Summarising his arguments on contextual interpretation, Salve said that it was because J&K was a border state that compelled the State to agree to the special arrangement. 

He also added that the history of Article 370 shows that the use of different terms like concurrence, consultation or recommendation may not be logical because the provision was ultimately a political compromise.

However, he added that concurrence of the State is meant to continue forever as there will always be a state government.

Salve concluded by stating: “Disapplying Article 370 itself comes under Article 370(3). That is why perhaps the framers of the Constitution of India scaled it down to a recommendation instead of concurrence.

For that too, they put it in a proviso, till the life of the Constituent Assembly (of J&K). The whole idea of the Constituent Assembly was to accommodate a political compromise of accession.”

Rakesh Dwivedi’s submissions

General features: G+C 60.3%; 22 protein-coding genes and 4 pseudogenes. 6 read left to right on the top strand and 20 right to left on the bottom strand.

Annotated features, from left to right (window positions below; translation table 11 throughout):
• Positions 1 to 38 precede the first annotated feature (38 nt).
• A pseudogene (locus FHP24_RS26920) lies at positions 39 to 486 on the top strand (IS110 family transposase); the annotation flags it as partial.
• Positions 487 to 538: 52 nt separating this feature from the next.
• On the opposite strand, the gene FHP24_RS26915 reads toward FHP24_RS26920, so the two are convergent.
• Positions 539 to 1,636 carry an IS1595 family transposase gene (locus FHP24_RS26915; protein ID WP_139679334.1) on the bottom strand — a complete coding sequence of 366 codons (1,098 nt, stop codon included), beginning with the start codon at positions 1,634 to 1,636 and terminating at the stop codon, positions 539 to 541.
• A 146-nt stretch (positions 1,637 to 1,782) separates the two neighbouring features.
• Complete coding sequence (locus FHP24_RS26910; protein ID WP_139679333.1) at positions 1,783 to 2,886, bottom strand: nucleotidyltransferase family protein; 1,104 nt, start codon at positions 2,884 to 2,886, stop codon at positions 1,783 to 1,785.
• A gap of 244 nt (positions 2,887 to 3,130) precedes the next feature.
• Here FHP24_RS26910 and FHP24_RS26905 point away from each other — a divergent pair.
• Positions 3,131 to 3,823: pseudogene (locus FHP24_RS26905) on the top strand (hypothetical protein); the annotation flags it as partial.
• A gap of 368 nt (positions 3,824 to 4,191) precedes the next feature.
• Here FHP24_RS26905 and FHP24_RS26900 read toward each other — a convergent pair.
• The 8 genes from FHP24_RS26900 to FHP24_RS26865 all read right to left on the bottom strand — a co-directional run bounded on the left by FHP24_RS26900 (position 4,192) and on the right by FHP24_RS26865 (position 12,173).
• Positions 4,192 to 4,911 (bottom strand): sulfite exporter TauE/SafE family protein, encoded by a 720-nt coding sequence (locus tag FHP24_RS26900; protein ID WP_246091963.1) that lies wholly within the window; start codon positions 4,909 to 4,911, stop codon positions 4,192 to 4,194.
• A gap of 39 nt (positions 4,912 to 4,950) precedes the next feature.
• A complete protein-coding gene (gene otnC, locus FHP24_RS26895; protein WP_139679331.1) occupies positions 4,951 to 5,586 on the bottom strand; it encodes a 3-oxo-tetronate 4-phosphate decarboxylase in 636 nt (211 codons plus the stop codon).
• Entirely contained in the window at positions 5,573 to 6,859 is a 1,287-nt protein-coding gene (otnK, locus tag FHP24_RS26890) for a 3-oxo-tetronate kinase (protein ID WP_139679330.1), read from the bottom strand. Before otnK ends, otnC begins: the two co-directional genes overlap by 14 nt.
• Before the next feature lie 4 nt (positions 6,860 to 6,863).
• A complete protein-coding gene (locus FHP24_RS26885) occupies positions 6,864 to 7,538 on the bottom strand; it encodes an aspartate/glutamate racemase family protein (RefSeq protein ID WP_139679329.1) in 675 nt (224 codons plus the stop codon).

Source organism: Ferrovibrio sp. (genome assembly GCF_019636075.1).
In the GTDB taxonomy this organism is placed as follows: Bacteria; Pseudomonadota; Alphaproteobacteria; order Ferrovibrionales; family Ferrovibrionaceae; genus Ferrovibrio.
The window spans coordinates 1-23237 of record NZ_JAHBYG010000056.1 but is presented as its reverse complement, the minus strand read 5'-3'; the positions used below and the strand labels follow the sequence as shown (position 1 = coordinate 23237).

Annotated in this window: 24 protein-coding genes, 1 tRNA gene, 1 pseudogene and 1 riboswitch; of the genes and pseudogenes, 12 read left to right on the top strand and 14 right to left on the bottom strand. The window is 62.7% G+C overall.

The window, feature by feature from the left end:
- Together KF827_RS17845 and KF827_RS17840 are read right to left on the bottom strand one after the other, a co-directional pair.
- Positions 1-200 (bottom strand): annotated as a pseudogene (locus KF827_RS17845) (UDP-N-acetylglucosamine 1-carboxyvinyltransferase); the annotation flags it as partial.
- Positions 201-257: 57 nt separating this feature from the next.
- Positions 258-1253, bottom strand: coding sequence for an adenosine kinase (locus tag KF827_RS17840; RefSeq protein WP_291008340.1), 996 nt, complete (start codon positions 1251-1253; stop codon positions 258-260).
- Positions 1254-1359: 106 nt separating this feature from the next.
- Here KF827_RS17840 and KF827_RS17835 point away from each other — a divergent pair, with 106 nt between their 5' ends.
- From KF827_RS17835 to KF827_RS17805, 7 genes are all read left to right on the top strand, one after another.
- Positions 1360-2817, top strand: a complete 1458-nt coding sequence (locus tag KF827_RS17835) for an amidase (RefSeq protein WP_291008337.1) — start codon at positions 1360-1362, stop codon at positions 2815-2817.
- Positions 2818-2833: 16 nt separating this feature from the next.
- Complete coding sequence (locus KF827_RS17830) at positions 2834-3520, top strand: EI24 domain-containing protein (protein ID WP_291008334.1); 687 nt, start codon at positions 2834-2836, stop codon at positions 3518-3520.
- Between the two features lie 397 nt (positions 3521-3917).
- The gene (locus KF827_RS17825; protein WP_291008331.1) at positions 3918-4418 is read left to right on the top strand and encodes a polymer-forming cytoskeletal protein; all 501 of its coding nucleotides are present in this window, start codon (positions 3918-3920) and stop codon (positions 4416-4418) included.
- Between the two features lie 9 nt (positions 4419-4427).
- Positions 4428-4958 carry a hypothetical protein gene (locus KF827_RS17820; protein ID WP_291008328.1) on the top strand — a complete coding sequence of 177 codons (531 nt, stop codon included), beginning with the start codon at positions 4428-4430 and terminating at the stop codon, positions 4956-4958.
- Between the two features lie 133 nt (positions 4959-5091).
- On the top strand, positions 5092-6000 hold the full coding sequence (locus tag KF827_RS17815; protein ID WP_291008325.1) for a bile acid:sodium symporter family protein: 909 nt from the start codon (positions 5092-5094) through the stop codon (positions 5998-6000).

Dwivedi, appearing for the intervenor advocate Ashish Upadhyay, told the court that he differs from the petitioners on the point of nature of powers vested in the President under Article 370.

Dwivedi said that while senior advocate Kapil Sibal argued that the powers vested with the President is executive and Salve argued that the powers are legislative, according to him the powers are constituent powers.

He further clarified: “This power is much wider than the powers exercised under Article 368.

As per Dwivedi, these powers were vested with the President for special reasons that existed when Article 370 was drafted.

He explained that the first original constituent powers was to draft a constitution. The second form of constituent powers is ‘ancillary constituent powers’ which is reflected in provisions like Articles 238, 306, and 370.

The purpose of the three provisions is to give some time for states to bring them at par or align them with other states of the federal union.